Gurpal hasn’t slowed down after completing the Co-op program. He started a company with some fellow students and to help them navigate the business side, he took it upon himself to become the Industry Liason for the Intellectual Property Club at UBC. Additionally, he has been conducting research with the MiNa Research group (UBC) after getting interested in microfluidics. As a result of a summer research project with Dr. Karen Cheung, he was published as third author in several publications.
On top of this academic successes and work experiences, Gurpal brings a truly global perspective as he has lived abroad and has travelled across 14 countries, meeting people from other cultures firsthand. He has come to fully realize the value of a diverse and tolerant society and this just further motivates him to work tirelessly to make the world a better place. Gurpal Bisra has the drive, passion and ability to achieve his dreams of becoming an agent of change in this world. His next undertaking is to obtain an MD/Ph.D or an M.A.Sc in biomaterial/biomedical engineering. No doubt he will continue making positive contributions that will benefit us all. We are very proud to have Gurpal as our 2011 Co-op Student of the Year.
Alec is the kind of person who makes change happen. In 2007 he co-founded a company, MCAT Question a Day, which provides free test prep services to pre-medical students preparing for the rigorous MCAT examination. Their website launched in 2008 and since then has grown to serve nearly 80,000 users per month. The brand is now licensed to an iPhone application developer and a book of past MCAT questions has been published. Alec is also the co-founder of the UBC-BCIT Biotechnology Club and he has served on the executive team of the Student Biotechnology Network. Alec has advocated for students throughout his undergraduate career, serving as the Student Representative for the Biotechnology program while at BCIT and serving on a BC government committee as a voting student representative.
In 2009, Alec was selected as one of 50 presenters, from over 1000 candidates, at the Education Without Borders International Student Conference in Dubai where he discussed the potential humanitarian uses of genetically modified foods. Recently, he traveled to western Kenya where he assisted a small ceramic water filter factory in its final phase before full-scale production. While in Kenya, Alec decided to found a student organization called Path 2 Prosperity (P2P) which is currently collecting donated education supplies and fundraising $10,000 to ship the supplies in a container to Kiminini, the village where he was based, in May 2011. The donated items will help furnish the library and computer lab of a local primary school where three-quarters of the students are orphans.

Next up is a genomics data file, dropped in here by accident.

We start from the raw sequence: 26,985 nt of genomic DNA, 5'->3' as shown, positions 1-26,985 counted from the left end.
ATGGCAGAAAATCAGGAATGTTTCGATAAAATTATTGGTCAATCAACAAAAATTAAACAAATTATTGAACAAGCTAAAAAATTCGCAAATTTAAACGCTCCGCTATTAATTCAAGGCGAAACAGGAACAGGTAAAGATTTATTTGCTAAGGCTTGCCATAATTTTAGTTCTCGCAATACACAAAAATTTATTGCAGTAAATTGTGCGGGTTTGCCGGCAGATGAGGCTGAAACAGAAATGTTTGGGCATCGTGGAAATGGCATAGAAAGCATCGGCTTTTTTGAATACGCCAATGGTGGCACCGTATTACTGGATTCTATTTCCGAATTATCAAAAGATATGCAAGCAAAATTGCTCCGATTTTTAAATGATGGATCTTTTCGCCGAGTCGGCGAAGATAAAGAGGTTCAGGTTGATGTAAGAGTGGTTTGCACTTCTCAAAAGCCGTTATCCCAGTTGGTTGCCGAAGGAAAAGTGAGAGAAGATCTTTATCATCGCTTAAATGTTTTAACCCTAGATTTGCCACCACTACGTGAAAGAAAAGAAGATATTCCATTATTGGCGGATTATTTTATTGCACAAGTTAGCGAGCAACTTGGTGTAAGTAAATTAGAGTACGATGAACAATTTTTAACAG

During his four co-op work terms, Alec has worked on a range of projects from researching insects and transgenic trees, to market research helping a small herb-grower's cooperative increase profits, to corporate research developing high-value green products to displace petroleum use. His third co-op work term was with the pilot program iClip (Interdisciplinary Clean-Tech Internship Program). The purpose of this program was to create opportunities where students of various backgrounds can work together on projects for industry. He returned to Lignol and the Integrative Biosciences Research Cluster (IBRC), but this time, instead of working in the lab, he conducted market research. For Lignol he assessed the viability of pursuing a particular application for one of their core product lines. At IBRC he worked on a client assignment to develop prototype products and assess their viability for delivery to market. This co-op placement confirmed Alec’s career direction where he hopes to one day work with scientific innovators and impact how they do business.